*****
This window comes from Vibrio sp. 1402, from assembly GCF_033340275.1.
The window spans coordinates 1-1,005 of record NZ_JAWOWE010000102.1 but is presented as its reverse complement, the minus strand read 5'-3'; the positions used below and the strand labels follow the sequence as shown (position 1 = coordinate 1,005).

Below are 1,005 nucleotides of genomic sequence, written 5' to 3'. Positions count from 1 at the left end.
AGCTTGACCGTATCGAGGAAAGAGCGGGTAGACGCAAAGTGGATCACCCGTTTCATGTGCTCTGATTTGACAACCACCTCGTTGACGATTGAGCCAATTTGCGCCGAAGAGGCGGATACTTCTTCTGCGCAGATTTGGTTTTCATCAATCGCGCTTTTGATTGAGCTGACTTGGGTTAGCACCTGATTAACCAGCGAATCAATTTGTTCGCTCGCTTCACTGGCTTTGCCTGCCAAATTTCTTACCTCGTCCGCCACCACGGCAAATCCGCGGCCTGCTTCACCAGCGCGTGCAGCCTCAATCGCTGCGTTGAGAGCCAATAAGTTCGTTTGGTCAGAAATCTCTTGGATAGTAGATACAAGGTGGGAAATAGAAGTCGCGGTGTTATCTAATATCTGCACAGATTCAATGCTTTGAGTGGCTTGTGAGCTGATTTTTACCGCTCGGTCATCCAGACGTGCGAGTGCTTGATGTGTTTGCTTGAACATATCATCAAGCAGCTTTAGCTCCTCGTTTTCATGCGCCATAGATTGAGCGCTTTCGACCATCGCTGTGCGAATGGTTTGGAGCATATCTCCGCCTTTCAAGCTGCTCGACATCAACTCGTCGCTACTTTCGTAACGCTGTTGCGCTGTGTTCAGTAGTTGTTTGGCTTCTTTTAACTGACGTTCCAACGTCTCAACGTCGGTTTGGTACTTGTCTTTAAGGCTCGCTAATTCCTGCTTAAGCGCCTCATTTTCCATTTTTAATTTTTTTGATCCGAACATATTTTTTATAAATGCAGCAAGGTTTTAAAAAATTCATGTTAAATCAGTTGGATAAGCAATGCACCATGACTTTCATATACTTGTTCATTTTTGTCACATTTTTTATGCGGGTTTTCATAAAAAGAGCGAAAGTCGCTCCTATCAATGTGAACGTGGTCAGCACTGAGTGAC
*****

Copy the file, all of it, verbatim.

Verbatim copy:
This window comes from Vibrio sp. 1402, from assembly GCF_033340275.1.
The window spans coordinates 1-1,005 of record NZ_JAWOWE010000102.1 but is presented as its reverse complement, the minus strand read 5'-3'; the positions used below and the strand labels follow the sequence as shown (position 1 = coordinate 1,005).

Below are 1,005 nucleotides of genomic sequence, written 5' to 3'. Positions count from 1 at the left end.
AGCTTGACCGTATCGAGGAAAGAGCGGGTAGACGCAAAGTGGATCACCCGTTTCATGTGCTCTGATTTGACAACCACCTCGTTGACGATTGAGCCAATTTGCGCCGAAGAGGCGGATACTTCTTCTGCGCAGATTTGGTTTTCATCAATCGCGCTTTTGATTGAGCTGACTTGGGTTAGCACCTGATTAACCAGCGAATCAATTTGTTCGCTCGCTTCACTGGCTTTGCCTGCCAAATTTCTTACCTCGTCCGCCACCACGGCAAATCCGCGGCCTGCTTCACCAGCGCGTGCAGCCTCAATCGCTGCGTTGAGAGCCAATAAGTTCGTTTGGTCAGAAATCTCTTGGATAGTAGATACAAGGTGGGAAATAGAAGTCGCGGTGTTATCTAATATCTGCACAGATTCAATGCTTTGAGTGGCTTGTGAGCTGATTTTTACCGCTCGGTCATCCAGACGTGCGAGTGCTTGATGTGTTTGCTTGAACATATCATCAAGCAGCTTTAGCTCCTCGTTTTCATGCGCCATAGATTGAGCGCTTTCGACCATCGCTGTGCGAATGGTTTGGAGCATATCTCCGCCTTTCAAGCTGCTCGACATCAACTCGTCGCTACTTTCGTAACGCTGTTGCGCTGTGTTCAGTAGTTGTTTGGCTTCTTTTAACTGACGTTCCAACGTCTCAACGTCGGTTTGGTACTTGTCTTTAAGGCTCGCTAATTCCTGCTTAAGCGCCTCATTTTCCATTTTTAATTTTTTTGATCCGAACATATTTTTTATAAATGCAGCAAGGTTTTAAAAAATTCATGTTAAATCAGTTGGATAAGCAATGCACCATGACTTTCATATACTTGTTCATTTTTGTCACATTTTTTATGCGGGTTTTCATAAAAAGAGCGAAAGTCGCTCCTATCAATGTGAACGTGGTCAGCACTGAGTGAC